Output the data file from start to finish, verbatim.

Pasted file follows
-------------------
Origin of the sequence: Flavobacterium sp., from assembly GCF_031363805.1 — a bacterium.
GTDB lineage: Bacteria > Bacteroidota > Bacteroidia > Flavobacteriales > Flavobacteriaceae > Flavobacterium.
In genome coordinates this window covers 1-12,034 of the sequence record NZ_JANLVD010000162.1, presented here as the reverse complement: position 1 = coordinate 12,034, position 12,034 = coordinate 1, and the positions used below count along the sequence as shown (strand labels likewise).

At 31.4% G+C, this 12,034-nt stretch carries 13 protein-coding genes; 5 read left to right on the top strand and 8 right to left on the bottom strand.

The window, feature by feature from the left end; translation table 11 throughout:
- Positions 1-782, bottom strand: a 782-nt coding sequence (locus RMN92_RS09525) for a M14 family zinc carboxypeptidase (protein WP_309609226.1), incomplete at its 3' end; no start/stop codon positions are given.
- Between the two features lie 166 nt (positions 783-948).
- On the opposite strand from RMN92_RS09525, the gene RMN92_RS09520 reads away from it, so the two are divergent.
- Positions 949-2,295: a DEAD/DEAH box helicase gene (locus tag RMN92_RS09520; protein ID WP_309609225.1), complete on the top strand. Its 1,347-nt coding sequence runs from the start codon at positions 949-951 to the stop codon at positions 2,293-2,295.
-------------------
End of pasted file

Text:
Origin of the sequence: Flavobacterium sp., from assembly GCF_031363805.1 — a bacterium.
GTDB lineage: Bacteria > Bacteroidota > Bacteroidia > Flavobacteriales > Flavobacteriaceae > Flavobacterium.
In genome coordinates this window covers 1-12,034 of the sequence record NZ_JANLVD010000162.1, presented here as the reverse complement: position 1 = coordinate 12,034, position 12,034 = coordinate 1, and the positions used below count along the sequence as shown (strand labels likewise).

At 31.4% G+C, this 12,034-nt stretch carries 13 protein-coding genes; 5 read left to right on the top strand and 8 right to left on the bottom strand.

The window, feature by feature from the left end; translation table 11 throughout:
- Positions 1-782, bottom strand: a 782-nt coding sequence (locus RMN92_RS09525) for a M14 family zinc carboxypeptidase (protein WP_309609226.1), incomplete at its 3' end; no start/stop codon positions are given.
- Between the two features lie 166 nt (positions 783-948).
- On the opposite strand from RMN92_RS09525, the gene RMN92_RS09520 reads away from it, so the two are divergent.
- Positions 949-2,295: a DEAD/DEAH box helicase gene (locus tag RMN92_RS09520; protein ID WP_309609225.1), complete on the top strand. Its 1,347-nt coding sequence runs from the start codon at positions 949-951 to the stop codon at positions 2,293-2,295.